And I did indeed improve somewhat, but something was not right. I realized that evaluating positions to try to magically find the opponent’s weakness and to exploit it by a plan was not enough, and more often than not actually wasted too much time. I also realized calculating variations is not really possible if you don’t have a good way of knowing what moves to look for, which was not described by Kotov.

Nowadays the number of quality chess books is so much greater, and since the best way of structuring the move selection process is still at the core of my chess interest, I think I have consumed most chess books on the subject – those published in a consumable language for me, that is.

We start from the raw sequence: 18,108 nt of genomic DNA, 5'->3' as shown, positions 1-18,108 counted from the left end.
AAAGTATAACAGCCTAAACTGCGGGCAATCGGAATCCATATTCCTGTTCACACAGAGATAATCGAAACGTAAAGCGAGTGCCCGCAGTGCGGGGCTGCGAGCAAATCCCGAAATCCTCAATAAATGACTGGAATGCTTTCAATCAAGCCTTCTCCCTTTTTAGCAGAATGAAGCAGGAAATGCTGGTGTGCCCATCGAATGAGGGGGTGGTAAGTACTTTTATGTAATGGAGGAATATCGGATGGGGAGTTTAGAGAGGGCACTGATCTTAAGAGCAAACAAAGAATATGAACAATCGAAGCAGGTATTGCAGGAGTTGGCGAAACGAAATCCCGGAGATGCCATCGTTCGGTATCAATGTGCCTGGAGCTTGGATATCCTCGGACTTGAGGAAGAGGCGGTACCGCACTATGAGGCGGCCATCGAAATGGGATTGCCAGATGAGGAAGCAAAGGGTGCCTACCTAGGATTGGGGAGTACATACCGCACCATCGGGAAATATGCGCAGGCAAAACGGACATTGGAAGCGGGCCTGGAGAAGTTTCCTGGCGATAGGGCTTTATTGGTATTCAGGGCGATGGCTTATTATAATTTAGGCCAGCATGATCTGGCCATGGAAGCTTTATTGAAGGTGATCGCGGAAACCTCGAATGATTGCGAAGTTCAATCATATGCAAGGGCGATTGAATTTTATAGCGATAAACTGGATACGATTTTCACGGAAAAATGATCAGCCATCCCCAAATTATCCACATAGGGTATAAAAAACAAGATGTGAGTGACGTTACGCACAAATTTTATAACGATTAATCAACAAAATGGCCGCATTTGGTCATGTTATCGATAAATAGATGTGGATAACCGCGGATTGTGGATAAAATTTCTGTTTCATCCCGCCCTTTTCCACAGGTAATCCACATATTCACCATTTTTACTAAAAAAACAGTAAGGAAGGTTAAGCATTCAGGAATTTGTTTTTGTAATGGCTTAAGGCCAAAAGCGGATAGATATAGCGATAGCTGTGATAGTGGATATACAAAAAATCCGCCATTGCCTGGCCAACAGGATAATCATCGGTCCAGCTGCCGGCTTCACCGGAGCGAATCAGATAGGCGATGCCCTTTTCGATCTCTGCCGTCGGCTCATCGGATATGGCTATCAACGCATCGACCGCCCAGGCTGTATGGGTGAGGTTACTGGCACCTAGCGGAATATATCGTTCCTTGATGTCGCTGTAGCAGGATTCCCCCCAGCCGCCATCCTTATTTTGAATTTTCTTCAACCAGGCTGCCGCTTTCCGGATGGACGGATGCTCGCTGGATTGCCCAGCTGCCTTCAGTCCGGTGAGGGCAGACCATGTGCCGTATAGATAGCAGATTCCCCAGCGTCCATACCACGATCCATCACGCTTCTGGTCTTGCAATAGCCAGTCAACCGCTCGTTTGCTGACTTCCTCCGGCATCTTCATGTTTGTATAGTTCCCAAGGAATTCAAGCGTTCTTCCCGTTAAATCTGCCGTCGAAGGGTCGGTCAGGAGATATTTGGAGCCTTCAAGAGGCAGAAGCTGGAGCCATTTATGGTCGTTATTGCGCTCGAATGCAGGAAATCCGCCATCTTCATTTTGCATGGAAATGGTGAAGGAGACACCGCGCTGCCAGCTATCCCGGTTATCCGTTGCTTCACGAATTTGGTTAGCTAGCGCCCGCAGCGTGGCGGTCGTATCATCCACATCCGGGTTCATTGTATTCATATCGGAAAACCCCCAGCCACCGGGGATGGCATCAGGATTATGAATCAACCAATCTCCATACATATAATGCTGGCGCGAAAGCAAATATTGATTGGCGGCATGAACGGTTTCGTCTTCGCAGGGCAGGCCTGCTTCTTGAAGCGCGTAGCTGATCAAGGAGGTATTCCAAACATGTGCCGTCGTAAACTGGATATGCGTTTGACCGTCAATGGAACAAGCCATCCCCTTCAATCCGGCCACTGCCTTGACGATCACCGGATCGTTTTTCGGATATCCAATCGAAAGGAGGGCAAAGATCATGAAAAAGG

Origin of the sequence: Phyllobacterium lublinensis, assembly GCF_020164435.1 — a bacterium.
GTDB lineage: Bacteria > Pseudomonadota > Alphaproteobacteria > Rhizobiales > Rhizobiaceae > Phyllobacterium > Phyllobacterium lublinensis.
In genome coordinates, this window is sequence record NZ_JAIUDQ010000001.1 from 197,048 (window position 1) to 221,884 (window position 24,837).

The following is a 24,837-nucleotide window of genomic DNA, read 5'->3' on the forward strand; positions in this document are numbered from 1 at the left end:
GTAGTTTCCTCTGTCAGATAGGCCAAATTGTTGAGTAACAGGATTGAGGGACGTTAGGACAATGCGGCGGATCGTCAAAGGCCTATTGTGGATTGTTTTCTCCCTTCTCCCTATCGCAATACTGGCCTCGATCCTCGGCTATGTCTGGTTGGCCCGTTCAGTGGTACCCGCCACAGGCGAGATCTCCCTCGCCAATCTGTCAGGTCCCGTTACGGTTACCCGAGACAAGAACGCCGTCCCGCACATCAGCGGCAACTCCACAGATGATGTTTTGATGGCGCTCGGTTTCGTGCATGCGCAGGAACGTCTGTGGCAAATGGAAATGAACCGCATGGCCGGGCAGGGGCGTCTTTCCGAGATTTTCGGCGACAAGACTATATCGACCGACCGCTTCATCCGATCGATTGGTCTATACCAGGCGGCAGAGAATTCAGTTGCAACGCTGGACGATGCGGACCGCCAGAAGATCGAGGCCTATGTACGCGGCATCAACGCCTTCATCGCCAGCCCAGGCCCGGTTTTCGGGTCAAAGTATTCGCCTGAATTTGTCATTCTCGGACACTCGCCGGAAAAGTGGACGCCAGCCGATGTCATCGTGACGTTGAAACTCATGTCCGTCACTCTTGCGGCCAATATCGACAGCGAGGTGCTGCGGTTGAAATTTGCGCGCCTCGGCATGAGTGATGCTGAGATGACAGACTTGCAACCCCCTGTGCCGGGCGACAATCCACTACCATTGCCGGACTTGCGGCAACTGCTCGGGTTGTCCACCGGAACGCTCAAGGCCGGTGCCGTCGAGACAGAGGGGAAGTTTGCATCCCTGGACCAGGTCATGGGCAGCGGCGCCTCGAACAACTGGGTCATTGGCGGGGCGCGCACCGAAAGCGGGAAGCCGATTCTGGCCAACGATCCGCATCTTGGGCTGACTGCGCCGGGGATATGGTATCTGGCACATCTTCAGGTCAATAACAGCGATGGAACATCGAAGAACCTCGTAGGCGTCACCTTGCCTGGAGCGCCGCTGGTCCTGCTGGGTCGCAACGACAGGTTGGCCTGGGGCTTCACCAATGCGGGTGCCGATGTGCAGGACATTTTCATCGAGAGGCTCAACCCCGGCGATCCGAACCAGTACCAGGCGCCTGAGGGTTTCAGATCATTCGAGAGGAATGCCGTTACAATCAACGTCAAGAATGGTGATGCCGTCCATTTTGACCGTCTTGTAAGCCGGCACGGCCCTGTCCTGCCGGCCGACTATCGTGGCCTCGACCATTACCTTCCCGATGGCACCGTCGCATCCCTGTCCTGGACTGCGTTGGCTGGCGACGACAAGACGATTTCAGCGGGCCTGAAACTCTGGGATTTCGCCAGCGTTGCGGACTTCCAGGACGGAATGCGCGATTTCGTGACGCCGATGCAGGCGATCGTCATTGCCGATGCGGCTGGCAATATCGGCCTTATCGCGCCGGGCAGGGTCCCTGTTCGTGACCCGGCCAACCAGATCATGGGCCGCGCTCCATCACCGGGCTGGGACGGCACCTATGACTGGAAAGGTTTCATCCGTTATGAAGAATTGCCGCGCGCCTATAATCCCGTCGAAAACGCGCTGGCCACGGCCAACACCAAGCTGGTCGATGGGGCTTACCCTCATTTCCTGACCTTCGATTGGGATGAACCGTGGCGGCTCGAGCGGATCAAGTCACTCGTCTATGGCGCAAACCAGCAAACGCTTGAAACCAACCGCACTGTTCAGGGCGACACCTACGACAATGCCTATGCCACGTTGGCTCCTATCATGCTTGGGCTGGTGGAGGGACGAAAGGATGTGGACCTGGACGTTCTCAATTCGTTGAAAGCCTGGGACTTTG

Some books, like the classic work Psychology in Chess by Nikolai Krogius, studies the psychology of chess, but the actual way of thinking is usually not described. Other books, like the early Thought and Choice in Chess by Adriaan de Groot, Jacob Aagaard’s Inside the Chess Mind, Amatzia Avni’s The Grandmasters Mind, and Dan Heisman’s The Improving Chess Thinker, offer actual studies on how players at different levels think. This is extremely interesting reading and in particular offers insights into what actually separates the strongest players from the rest. Interestingly, it seems that many strong players still calculate almost subconsciously, sometimes actually missing moves that could have been spotted quite easily had they just looked for them.